If a role holder is dissatisfied with the outcome of matching or evaluating they can request a review with 3 months of the decision. This means a new job evaluation panel will follow the matching or evaluating process above with supplementary information to support the review request. The review panel’s decision is final and this is the last stage of appeal. Issues with the way in which the process has been undertaken are dealt with by the local grievance procedure and are separate to this review process.
When are jobs put through job evaluation?
All new jobs must go through the scheme for their band to be decided.
Additionally, jobs which are affected by service redesign or organisational change must have the correct banding applied to ensure pay equality. There should be a local policy on how this is undertaken and job evaluation should be a key part of this.
The band of existing jobs should be re-considered if the job has changed significantly.
This means you can ask for your job to be reviewed if you think your current banding is wrong. Doing so could include amending your job description to ensure it is up to date.
The job evaluation process is designed to ensure that everyone working in the NHS has the demands of their job evaluated and rewarded fairly. If you think your banding or job description is wrong, follow the advice in our what to do if you think your pay banding is wrong guide.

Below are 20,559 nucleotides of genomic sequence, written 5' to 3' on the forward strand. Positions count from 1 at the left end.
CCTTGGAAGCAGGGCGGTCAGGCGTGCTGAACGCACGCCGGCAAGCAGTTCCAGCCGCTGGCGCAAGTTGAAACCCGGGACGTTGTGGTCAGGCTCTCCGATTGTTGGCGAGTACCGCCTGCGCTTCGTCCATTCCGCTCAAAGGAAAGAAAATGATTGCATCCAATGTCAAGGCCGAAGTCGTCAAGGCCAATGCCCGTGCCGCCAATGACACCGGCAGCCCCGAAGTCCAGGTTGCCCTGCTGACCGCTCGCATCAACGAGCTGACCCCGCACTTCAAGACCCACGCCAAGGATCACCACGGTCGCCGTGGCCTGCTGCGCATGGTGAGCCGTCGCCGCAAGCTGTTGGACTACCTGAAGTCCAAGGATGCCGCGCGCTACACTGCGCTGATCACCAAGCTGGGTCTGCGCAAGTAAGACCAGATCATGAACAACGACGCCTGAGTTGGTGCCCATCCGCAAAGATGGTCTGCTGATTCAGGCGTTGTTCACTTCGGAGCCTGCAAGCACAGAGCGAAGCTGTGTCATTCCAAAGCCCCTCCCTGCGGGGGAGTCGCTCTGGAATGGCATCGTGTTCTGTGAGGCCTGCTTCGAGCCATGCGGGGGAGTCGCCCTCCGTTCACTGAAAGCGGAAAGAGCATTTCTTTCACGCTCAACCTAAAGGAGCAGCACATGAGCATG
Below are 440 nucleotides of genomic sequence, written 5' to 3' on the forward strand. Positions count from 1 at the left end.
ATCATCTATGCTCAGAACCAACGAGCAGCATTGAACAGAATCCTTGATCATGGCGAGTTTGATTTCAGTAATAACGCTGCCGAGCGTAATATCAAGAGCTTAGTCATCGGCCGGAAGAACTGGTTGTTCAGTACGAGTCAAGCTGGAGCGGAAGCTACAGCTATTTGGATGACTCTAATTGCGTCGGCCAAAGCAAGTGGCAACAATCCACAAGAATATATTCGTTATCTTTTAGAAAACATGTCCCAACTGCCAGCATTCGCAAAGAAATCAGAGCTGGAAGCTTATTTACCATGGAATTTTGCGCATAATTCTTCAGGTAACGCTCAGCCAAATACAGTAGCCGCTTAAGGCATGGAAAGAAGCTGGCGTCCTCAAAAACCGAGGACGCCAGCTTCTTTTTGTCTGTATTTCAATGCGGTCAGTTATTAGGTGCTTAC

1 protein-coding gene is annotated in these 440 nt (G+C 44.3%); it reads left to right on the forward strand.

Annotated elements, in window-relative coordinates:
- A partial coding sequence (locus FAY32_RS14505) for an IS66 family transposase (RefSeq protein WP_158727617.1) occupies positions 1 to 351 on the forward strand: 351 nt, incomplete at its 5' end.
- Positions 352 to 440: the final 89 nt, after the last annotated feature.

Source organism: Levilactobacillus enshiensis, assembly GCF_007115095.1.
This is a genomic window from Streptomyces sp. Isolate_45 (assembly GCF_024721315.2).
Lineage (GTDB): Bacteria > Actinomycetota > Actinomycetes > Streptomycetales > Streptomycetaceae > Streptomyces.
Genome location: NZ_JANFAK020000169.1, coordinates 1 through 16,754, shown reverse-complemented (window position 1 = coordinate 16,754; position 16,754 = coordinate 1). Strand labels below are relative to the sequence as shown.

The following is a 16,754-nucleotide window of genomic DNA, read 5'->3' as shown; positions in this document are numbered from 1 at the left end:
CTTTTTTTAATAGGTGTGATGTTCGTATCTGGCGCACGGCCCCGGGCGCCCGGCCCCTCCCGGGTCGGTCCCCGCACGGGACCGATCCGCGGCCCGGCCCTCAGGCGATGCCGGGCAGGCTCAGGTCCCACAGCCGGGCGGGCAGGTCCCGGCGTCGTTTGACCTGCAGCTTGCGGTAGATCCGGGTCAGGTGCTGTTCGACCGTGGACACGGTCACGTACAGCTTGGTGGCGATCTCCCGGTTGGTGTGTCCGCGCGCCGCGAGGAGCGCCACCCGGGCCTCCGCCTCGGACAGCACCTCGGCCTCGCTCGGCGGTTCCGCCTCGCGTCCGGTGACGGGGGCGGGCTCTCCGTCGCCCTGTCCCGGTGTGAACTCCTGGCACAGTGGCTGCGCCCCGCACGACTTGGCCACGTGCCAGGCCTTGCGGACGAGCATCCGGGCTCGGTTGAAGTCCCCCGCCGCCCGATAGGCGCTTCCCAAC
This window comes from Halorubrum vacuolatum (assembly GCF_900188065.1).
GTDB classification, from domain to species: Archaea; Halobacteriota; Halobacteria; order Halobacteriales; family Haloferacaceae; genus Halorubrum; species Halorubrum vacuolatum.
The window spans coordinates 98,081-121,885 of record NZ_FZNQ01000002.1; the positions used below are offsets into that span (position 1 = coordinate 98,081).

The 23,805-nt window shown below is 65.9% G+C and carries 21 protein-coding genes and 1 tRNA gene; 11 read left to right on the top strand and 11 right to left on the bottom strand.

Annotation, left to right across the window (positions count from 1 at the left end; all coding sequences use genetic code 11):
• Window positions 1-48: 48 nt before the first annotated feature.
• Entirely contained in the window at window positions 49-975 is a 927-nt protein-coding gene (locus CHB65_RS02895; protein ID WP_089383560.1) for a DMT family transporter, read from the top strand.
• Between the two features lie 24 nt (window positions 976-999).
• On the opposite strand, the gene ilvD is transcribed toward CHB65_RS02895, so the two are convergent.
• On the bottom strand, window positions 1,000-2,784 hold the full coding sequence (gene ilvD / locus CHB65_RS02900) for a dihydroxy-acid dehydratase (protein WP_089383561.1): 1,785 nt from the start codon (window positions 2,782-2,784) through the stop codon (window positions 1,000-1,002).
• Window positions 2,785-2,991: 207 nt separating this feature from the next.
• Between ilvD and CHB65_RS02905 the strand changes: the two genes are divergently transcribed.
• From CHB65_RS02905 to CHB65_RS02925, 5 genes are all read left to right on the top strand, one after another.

As set out in the Equality Act 2010, men and women in the same employment performing equal work must receive equal pay, unless any difference in pay can be justified. A good job evaluation system is one of the most important tools in ensuring that people of all genders are paid equally. The bespoke NHS JE scheme was designed to include factors to ensure that specific features of NHS jobs, with its predominantly female workforce, are fairly measured.
Ensuring equal pay for work of equal value was one of the primary reasons for the introduction of Agenda for Change. It is important that NHS employers continue to consistently implement the scheme to make sure they are meeting their duties under the Equality Act 2010.
Find out more in Chapter 1 of the NHS Job Evaluation handbook.
If you have new responsibilities you should discuss with your line manager whether these are reflected in your job description. Most job descriptions include a flexibility clause – that you may be asked to carry out ‘any other reasonable duties’ – but this shouldn’t be used to make very significant or negative changes to your job. If your job description has changed or you want to ask for it to change, follow the advice [above/in the guide]. Remember to prepare evidence of what has changed. You should note that if your job description does change to include new elements this may not result in your band changing.
If your job has changed it should have been re-matched or re-evaluated as part of the restructure. You should ask whether it was and are entitled to see evidence that it went through the process described above. If it did not, you can ask for job evaluation to be carried out. Follow the advice in the RCN what to do if you think your pay banding is wrong guide.